JEREMIAH NELSON | Drugs to Make You Sober
By David D. Robbins Jr. | Their Bated Breath
Jeremiah Nelson “Drugs to Make You Sober”
Jeremiah Nelson’s new solo record “Drugs to Make You Sober”, released just yesterday, feels like a real labor of love. It’s made up of seemingly traditional rock arrangements adorned with beautiful atmospheric and dreamy sonic wanderings. The first song, “Nothin to Lose”, begins with an eerie fluttering guitar warmed with twinkling keyboard and lush low-light vocal harmony. The song’s effect is devastating, as its sad tones meld slowly into a crush of electric guitar, steady drums, vibrant keyboard chords and a wall of sound. It’s one of the best songs of this year.
There’s something lonely and heartbreaking hiding underneath Nelson’s sonic layerings. These songs are about feeling lost, drinking, nostalgia in romance, journeying and finding one’s self, in part through music. On the majestic, “Skin To Touch”, Nelson sings about a sort of Midwestern ennui: “You can drive all night and get nowhere / Eighteen wheels spinning in thin air / Getting only served after last call / Counting seconds between lightning and thunder … / I find diamonds in the dirt” — before the song bursts into these run-on lyrics about a resurrection-through-music, “Then my ears begin to ring / And I heard my voice begin to sing / And I felt my fingers on the strings / I know the future’s gonna sting.” It’s simply stunning. There are shades of Bob Dylan lyricism, the poetic vocal splintering and instrumental build of The Decemberists and the odd beauty of Elvis Perkins, all wrapped up in this rock and country-tinged song serving as a dynamic call to music.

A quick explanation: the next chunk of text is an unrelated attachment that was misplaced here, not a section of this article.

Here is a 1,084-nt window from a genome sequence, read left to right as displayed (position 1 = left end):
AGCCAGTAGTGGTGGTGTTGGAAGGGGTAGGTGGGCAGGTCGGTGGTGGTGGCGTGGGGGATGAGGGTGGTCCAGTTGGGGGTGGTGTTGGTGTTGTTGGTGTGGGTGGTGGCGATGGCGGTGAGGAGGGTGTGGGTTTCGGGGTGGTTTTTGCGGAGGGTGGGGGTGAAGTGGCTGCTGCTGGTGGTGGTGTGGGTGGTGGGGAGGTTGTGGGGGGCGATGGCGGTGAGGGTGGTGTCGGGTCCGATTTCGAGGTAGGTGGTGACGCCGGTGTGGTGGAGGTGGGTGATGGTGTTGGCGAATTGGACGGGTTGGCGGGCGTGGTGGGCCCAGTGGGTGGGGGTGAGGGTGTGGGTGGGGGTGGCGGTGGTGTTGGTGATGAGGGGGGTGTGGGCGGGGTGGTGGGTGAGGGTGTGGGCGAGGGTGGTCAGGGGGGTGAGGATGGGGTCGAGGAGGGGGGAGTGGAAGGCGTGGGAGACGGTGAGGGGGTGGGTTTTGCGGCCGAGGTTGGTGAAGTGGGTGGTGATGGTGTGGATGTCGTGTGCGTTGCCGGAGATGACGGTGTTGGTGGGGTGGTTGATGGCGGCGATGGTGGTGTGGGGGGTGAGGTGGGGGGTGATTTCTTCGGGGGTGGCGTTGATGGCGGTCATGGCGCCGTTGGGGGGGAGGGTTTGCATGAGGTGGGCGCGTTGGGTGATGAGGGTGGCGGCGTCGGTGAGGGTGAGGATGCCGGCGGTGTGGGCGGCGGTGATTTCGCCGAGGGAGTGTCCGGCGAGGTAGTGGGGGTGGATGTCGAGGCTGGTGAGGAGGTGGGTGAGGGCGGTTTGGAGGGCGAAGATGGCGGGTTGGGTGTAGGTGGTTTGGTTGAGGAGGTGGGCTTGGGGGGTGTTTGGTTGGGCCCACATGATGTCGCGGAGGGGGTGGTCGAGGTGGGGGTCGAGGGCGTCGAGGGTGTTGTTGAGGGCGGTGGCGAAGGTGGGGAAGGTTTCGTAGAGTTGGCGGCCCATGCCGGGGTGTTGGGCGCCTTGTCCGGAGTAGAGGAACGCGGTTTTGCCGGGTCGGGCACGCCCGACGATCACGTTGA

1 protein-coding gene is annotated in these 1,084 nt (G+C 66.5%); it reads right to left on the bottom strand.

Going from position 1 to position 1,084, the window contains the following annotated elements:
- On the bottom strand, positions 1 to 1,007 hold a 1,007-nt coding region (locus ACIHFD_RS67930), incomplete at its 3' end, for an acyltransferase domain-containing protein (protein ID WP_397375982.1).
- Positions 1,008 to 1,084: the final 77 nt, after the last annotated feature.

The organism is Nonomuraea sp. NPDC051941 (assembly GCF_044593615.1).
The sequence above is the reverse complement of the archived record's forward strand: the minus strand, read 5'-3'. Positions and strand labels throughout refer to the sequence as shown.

A scratchy guitar noise and heavy drumming blends into an electric guitar riff, metronomic drum tap and keyboard to open the title track. The song morphs into a full rock out. Nelson lets out some of the first-half steam with two slower tracks, “Good As Gone” and “Show to Show”. The latter is more akin to Jose Gonzalez, a sleepy acoustic guitar-based melody with imagery about the vagabond’s lifestyle of drinking, never-ending pavement and multiple apartments. Nelson ends the record in a unique way, with a 16-minute song entitled “Soundscape 082610″, which reminded me of the moody driftings of J. Irvin Dally’s epically beautiful 27-minute, “The Countryside of Southern Illinois and the Daydreams That Almost Got Me to 19 Years”. Note: Nelson plays guitar, harmonica, keyboards and sings, but he also has a ton of help from friends on this record.